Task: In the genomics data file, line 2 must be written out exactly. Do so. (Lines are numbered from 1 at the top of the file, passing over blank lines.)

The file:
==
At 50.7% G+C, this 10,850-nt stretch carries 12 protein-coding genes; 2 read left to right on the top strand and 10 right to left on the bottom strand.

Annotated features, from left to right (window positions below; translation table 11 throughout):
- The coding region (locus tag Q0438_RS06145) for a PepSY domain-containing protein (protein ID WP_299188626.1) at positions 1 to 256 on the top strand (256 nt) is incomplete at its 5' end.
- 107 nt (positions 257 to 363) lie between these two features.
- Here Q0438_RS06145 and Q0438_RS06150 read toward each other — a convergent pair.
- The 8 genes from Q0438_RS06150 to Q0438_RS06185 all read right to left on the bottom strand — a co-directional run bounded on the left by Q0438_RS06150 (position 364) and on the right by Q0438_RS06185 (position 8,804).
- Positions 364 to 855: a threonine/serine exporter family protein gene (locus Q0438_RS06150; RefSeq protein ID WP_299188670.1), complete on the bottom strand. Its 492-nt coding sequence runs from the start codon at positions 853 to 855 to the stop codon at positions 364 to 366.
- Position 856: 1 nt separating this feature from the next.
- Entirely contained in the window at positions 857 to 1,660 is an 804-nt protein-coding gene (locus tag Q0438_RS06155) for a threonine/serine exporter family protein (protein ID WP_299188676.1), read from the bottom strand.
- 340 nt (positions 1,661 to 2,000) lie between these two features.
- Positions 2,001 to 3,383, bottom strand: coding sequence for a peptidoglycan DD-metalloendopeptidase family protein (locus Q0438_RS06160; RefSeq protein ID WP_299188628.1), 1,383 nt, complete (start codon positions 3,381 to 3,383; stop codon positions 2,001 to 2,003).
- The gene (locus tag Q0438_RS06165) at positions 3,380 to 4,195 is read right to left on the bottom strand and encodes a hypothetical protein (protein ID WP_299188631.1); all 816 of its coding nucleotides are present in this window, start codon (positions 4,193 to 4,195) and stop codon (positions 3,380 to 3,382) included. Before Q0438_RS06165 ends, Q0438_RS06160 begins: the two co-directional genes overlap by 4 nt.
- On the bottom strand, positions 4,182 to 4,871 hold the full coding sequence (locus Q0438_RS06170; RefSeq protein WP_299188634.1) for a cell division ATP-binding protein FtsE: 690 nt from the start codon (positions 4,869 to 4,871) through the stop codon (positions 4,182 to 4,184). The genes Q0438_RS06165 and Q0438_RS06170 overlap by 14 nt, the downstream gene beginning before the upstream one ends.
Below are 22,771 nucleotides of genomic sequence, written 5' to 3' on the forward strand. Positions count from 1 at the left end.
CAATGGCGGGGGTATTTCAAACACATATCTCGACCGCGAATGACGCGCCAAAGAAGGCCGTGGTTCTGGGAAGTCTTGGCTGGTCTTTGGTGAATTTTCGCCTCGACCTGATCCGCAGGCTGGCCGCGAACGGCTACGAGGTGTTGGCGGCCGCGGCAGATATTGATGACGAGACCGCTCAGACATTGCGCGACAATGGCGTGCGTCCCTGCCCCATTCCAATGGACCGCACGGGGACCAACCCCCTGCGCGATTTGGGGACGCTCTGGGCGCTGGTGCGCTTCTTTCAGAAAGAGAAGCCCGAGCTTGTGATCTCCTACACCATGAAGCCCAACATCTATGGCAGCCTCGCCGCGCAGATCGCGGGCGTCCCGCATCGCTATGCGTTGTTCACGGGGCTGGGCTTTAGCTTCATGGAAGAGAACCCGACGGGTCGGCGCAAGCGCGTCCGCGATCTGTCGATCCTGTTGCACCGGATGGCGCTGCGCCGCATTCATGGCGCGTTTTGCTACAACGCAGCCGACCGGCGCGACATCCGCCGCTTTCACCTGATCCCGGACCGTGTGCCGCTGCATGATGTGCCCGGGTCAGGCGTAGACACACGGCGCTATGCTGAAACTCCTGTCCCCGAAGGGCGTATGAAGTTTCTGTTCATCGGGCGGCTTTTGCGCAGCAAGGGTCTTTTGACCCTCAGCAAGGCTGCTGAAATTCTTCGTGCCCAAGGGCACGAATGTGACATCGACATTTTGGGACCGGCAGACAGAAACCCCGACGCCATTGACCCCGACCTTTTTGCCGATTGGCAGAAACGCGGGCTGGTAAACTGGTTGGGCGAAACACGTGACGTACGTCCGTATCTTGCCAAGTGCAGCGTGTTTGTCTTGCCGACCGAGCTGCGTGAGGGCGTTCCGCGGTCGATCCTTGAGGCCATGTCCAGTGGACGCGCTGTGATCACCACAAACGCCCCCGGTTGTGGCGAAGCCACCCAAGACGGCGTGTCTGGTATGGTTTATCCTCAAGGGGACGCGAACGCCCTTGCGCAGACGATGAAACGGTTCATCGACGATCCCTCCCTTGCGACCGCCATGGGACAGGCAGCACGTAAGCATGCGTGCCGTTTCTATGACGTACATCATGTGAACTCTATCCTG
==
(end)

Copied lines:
Annotated features, from left to right (window positions below; translation table 11 throughout):